#11: Soft fashion light
Nikon D800, 85mm f1.8 @f7.1, ISO 200, 1/160s
If you were to analyze a bunch of fashion shoots, one thing will stand out: almost all of them will involve hard light.
For this shoot, we wanted to have that typical fashion look, with its common dynamics and lighting motifs, but at the same time create a softer lighting effect.
To help achieve this, we settled on a relatively cheap parabolic umbrella. “Relatively cheap” meaning that it cost less than $150 but has a diameter of 180cm.
The peculiarity of parabolic umbrellas is that they radiate light across a very large area, but this light emerges almost parallel from the source. You get hard shadows but still a pretty smooth and soft light.
Our cheap umbrella here is certainly not as crisp as the big (and outrageously expensive) alternatives from Briese or Broncolor, but if it stands unused in a corner for 11 months and 29 days in a year, you won’t feel as if you’re not getting value from it.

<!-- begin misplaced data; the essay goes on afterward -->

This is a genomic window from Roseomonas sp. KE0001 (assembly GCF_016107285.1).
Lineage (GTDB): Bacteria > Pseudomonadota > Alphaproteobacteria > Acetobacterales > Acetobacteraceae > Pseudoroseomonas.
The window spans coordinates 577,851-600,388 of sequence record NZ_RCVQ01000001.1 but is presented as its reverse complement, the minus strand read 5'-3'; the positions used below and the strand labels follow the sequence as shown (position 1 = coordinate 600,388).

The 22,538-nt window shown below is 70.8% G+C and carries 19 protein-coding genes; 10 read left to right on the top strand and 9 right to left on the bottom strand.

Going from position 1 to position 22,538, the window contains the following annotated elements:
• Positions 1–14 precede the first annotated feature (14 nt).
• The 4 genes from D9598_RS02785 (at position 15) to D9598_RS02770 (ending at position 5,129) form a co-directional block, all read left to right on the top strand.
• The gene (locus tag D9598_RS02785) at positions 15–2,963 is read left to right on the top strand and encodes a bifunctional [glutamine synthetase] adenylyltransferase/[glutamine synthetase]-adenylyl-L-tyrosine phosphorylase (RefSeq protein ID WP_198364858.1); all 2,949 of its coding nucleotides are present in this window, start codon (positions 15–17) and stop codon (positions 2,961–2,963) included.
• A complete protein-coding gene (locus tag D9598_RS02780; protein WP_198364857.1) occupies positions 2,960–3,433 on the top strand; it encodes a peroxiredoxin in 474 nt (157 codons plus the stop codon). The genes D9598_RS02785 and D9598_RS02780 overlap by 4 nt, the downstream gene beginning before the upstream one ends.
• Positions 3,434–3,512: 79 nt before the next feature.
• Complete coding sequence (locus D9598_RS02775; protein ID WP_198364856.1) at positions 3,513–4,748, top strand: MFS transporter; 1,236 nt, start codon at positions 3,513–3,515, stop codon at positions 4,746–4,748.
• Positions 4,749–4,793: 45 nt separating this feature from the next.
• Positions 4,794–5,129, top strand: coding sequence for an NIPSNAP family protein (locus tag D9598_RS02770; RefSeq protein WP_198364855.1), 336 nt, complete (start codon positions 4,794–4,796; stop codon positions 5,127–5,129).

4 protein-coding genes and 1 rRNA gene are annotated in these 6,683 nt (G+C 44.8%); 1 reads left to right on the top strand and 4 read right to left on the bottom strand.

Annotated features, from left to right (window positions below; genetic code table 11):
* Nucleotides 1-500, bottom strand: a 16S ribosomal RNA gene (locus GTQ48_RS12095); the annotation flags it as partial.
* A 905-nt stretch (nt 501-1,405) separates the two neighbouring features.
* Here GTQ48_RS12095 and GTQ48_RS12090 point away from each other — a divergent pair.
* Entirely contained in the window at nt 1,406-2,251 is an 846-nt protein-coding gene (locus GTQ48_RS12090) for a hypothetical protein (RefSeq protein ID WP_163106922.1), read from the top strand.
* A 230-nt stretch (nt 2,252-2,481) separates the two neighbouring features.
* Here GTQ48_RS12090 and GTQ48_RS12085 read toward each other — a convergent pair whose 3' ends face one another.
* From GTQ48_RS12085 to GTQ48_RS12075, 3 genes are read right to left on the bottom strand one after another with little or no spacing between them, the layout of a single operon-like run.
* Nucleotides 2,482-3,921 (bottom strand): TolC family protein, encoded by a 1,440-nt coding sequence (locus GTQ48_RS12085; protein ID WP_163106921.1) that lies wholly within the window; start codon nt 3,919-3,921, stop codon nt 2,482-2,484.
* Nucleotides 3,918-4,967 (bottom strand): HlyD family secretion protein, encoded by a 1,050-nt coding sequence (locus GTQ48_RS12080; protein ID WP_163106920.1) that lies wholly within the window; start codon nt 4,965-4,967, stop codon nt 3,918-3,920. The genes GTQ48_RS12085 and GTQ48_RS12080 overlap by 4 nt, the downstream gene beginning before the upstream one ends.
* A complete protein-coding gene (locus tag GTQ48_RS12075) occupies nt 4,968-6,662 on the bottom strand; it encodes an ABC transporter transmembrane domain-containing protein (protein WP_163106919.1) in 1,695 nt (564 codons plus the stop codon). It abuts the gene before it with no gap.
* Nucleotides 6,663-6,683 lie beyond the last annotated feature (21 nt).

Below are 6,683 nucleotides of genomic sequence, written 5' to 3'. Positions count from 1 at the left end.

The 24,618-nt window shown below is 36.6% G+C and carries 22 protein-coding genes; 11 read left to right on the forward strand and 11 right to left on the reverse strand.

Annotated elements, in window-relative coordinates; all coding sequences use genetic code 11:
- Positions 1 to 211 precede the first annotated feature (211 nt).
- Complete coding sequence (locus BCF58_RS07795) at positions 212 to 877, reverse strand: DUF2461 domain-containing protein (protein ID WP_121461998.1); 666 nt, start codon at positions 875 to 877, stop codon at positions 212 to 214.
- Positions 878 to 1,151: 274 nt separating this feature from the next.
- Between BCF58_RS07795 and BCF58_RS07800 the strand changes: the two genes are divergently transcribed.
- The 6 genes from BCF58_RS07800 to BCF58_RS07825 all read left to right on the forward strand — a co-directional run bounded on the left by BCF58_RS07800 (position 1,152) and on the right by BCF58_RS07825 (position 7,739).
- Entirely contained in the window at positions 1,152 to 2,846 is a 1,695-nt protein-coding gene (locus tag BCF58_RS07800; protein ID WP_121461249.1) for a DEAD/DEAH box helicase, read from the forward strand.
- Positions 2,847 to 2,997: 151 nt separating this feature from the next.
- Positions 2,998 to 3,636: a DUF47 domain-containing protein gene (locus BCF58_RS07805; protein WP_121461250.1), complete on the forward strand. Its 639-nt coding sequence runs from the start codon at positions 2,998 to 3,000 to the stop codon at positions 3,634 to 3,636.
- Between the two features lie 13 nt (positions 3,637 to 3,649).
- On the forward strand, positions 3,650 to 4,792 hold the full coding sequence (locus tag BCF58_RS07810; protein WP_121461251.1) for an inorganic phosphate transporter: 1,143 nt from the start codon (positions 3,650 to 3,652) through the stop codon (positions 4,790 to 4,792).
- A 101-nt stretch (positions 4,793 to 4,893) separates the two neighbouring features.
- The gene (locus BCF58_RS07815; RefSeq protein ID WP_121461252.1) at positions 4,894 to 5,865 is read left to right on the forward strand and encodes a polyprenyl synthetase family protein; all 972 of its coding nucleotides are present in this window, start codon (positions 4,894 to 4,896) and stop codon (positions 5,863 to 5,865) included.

- 1 parabolic umbrella 180cm with a 500Ws monoblock
- Wind machine
- 2 hand painted backgrounds
- 2 bricks
Height of the light sources
I always try to shine the light source down, on top of the model, but sometimes this isn’t that easy. Here it was particularly difficult because a 180cm diameter umbrella in a room with 3m ceilings does not give you much flexibility. It was a case of positioning the light as high as possible.
To provide you with a visual comparison, the light here is almost at eye level. The light fall across the whole of the model’s face changes, the shadow definition on the chin and chest is reduced and thus the image misses a lot of depth.
The colour concept
One thing was important for this photo: we wanted to take it away from the polished studio look and bring it more towards an art workshop feel. The model wore red clothes and makeup. In Photoshop the colours were adjusted and her skin tone brought down a bit to really make the red pop.
The green background forms a color contrast across the scene. One background was laid across the floor and secured with bricks while the second one was used as an actual background. You can see how it curls up a bit at the bottom, contributing to the less polished feel of the photo.
For the pictures in the article we used the light simulation “Set.A.Light 3D”. You can download the lighting setup and try everything for yourself.
If you’ve never worked with Set.a.Light before, you should give it a try!
There is also a free demo version on the website, which you can use to open our set.